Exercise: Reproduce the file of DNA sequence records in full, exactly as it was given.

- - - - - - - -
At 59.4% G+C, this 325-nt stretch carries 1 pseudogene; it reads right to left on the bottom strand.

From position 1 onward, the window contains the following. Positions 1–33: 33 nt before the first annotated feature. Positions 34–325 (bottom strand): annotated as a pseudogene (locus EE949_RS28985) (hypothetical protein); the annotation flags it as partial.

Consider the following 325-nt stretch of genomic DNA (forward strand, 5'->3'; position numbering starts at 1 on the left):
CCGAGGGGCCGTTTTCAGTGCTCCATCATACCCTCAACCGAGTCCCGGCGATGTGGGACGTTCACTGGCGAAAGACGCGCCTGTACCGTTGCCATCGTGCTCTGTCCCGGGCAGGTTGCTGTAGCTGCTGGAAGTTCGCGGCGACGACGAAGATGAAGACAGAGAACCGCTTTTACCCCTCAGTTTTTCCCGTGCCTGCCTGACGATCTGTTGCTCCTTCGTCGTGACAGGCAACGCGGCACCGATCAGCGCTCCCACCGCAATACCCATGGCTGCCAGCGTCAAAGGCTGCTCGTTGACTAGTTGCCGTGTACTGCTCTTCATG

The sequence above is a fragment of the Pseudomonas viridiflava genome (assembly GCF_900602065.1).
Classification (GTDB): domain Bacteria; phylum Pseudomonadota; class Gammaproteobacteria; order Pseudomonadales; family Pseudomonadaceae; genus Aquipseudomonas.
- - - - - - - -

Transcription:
At 59.4% G+C, this 325-nt stretch carries 1 pseudogene; it reads right to left on the bottom strand.

From position 1 onward, the window contains the following. Positions 1–33: 33 nt before the first annotated feature. Positions 34–325 (bottom strand): annotated as a pseudogene (locus EE949_RS28985) (hypothetical protein); the annotation flags it as partial.

Consider the following 325-nt stretch of genomic DNA (forward strand, 5'->3'; position numbering starts at 1 on the left):
CCGAGGGGCCGTTTTCAGTGCTCCATCATACCCTCAACCGAGTCCCGGCGATGTGGGACGTTCACTGGCGAAAGACGCGCCTGTACCGTTGCCATCGTGCTCTGTCCCGGGCAGGTTGCTGTAGCTGCTGGAAGTTCGCGGCGACGACGAAGATGAAGACAGAGAACCGCTTTTACCCCTCAGTTTTTCCCGTGCCTGCCTGACGATCTGTTGCTCCTTCGTCGTGACAGGCAACGCGGCACCGATCAGCGCTCCCACCGCAATACCCATGGCTGCCAGCGTCAAAGGCTGCTCGTTGACTAGTTGCCGTGTACTGCTCTTCATG

The sequence above is a fragment of the Pseudomonas viridiflava genome (assembly GCF_900602065.1).
Classification (GTDB): domain Bacteria; phylum Pseudomonadota; class Gammaproteobacteria; order Pseudomonadales; family Pseudomonadaceae; genus Aquipseudomonas.